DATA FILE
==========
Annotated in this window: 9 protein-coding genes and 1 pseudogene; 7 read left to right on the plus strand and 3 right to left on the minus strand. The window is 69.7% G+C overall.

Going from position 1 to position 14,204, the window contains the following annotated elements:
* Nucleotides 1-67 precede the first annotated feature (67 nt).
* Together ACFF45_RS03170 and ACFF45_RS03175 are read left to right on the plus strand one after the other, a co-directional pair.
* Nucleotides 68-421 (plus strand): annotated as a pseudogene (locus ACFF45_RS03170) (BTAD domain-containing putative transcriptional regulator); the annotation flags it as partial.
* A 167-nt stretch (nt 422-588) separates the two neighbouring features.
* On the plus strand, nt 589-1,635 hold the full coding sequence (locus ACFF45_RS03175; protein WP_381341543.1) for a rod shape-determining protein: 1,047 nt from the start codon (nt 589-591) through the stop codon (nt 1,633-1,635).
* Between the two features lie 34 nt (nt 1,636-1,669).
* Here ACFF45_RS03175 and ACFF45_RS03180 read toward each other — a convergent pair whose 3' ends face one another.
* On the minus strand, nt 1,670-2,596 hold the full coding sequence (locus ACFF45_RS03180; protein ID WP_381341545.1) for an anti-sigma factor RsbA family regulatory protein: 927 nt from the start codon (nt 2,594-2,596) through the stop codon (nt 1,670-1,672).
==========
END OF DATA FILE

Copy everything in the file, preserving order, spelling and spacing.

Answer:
Annotated in this window: 9 protein-coding genes and 1 pseudogene; 7 read left to right on the plus strand and 3 right to left on the minus strand. The window is 69.7% G+C overall.

Going from position 1 to position 14,204, the window contains the following annotated elements:
* Nucleotides 1-67 precede the first annotated feature (67 nt).
* Together ACFF45_RS03170 and ACFF45_RS03175 are read left to right on the plus strand one after the other, a co-directional pair.
* Nucleotides 68-421 (plus strand): annotated as a pseudogene (locus ACFF45_RS03170) (BTAD domain-containing putative transcriptional regulator); the annotation flags it as partial.
* A 167-nt stretch (nt 422-588) separates the two neighbouring features.
* On the plus strand, nt 589-1,635 hold the full coding sequence (locus ACFF45_RS03175; protein WP_381341543.1) for a rod shape-determining protein: 1,047 nt from the start codon (nt 589-591) through the stop codon (nt 1,633-1,635).
* Between the two features lie 34 nt (nt 1,636-1,669).
* Here ACFF45_RS03175 and ACFF45_RS03180 read toward each other — a convergent pair whose 3' ends face one another.
* On the minus strand, nt 1,670-2,596 hold the full coding sequence (locus ACFF45_RS03180; protein ID WP_381341545.1) for an anti-sigma factor RsbA family regulatory protein: 927 nt from the start codon (nt 2,594-2,596) through the stop codon (nt 1,670-1,672).